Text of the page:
July spills on the steps like the groceries of a man opening the door, too ambitious.
Fireworks bloom, as if the roofs have ideas. Cigarettes flick into the grass like crickets.
Families flank the block. Sons and daughters juxtapose, some taller, more handsome.
Dark no darker than dusk. In the streets, mothers gather debris before the headlights.
Though the radio signals die, the children continue to harmonize with the dogs.
Through night's opacity, their names diffuse, held out in polyphony, into storm sirens.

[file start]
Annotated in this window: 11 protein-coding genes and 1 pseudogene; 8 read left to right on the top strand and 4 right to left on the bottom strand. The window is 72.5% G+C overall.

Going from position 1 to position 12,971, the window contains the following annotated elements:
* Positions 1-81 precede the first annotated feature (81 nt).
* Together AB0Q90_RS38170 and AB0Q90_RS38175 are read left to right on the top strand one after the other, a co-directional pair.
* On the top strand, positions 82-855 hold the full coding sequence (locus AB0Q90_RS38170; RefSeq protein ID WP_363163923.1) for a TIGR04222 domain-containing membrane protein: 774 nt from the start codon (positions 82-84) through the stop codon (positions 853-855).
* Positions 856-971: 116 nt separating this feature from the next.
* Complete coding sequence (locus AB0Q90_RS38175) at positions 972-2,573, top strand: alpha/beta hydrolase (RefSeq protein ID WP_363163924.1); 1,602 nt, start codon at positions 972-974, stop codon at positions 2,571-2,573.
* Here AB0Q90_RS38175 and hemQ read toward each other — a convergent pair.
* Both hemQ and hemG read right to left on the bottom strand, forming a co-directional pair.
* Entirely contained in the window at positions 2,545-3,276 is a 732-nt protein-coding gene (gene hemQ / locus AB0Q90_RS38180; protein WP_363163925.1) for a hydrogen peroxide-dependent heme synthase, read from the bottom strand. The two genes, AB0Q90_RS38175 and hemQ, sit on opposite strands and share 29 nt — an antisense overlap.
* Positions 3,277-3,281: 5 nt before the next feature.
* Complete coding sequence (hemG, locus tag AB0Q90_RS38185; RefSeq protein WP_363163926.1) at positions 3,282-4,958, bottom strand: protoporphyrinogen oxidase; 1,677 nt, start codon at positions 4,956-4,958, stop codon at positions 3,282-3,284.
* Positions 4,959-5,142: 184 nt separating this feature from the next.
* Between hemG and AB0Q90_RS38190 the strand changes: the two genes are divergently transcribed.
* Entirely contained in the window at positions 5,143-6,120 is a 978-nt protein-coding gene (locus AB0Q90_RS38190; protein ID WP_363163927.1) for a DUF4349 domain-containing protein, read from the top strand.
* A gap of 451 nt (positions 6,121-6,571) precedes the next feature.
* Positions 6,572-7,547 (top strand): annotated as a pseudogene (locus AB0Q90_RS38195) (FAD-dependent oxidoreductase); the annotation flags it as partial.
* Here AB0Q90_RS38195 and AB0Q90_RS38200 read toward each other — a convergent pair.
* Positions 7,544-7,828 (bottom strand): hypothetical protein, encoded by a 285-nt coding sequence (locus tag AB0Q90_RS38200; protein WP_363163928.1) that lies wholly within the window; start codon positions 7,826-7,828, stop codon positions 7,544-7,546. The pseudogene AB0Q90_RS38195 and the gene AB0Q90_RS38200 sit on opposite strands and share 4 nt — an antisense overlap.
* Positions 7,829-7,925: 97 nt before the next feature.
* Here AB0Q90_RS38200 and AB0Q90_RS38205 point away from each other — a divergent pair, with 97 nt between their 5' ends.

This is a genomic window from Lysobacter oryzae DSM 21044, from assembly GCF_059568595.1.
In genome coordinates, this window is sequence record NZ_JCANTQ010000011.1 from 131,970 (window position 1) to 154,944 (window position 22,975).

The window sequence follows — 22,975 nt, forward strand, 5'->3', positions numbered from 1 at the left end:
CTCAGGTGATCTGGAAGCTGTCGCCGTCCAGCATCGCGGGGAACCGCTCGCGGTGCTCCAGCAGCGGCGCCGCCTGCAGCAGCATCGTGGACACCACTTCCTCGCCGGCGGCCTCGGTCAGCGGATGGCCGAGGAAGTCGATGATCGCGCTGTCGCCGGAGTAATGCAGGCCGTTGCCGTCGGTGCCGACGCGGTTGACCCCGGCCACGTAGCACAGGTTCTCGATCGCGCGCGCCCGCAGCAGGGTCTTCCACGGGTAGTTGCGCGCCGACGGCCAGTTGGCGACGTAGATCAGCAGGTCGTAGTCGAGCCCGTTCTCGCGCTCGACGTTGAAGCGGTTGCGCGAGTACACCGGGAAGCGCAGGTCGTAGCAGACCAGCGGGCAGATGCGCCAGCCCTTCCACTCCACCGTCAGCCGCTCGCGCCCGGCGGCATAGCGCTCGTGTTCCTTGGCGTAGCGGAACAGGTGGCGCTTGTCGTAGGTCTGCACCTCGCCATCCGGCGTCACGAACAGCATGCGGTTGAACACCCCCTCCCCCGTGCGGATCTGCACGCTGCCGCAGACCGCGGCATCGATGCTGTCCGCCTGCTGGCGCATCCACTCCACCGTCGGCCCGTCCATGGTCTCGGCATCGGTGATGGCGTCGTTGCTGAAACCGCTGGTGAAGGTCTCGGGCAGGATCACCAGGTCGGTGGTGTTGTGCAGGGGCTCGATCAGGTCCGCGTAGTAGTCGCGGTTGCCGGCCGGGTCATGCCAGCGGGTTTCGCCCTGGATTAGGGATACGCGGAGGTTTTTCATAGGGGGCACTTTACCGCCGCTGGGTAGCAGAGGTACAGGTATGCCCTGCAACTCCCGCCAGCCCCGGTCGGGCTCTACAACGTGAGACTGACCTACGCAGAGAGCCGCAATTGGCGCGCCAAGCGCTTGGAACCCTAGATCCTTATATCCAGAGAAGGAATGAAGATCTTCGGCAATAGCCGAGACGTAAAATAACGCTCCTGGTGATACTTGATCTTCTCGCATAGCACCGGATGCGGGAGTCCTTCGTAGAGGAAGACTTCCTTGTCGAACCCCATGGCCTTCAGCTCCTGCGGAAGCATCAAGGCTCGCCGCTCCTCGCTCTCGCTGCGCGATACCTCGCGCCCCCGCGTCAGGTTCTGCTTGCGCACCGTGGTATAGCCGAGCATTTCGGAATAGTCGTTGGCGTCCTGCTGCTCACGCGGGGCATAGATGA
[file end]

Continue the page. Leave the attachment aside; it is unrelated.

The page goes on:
The children reveal themselves in the heat, from the bushes and trees, off the shedtops,
their clothes gunpowdered, their burns minor, eyeglasses crushed in a fray. The dogs, lost.
They forget that the neighborhood shadows can be so savage, take what they want to take.
By Justin Runge
Justin Runge currently lives in Lawrence, Kansas, where he serves as designer of Parcel and editor of Blue Hour Press. Poems of hhis can be found in DIAGRAM, Linebreak, Harpur Palate and elsewhere. I can be found at www.justinrunge.me.
Work for Monthly Verse is selected through our editorial process. New poems are selected from authors that submitted work for the last issue. Read more authors by subscribing to Fjords.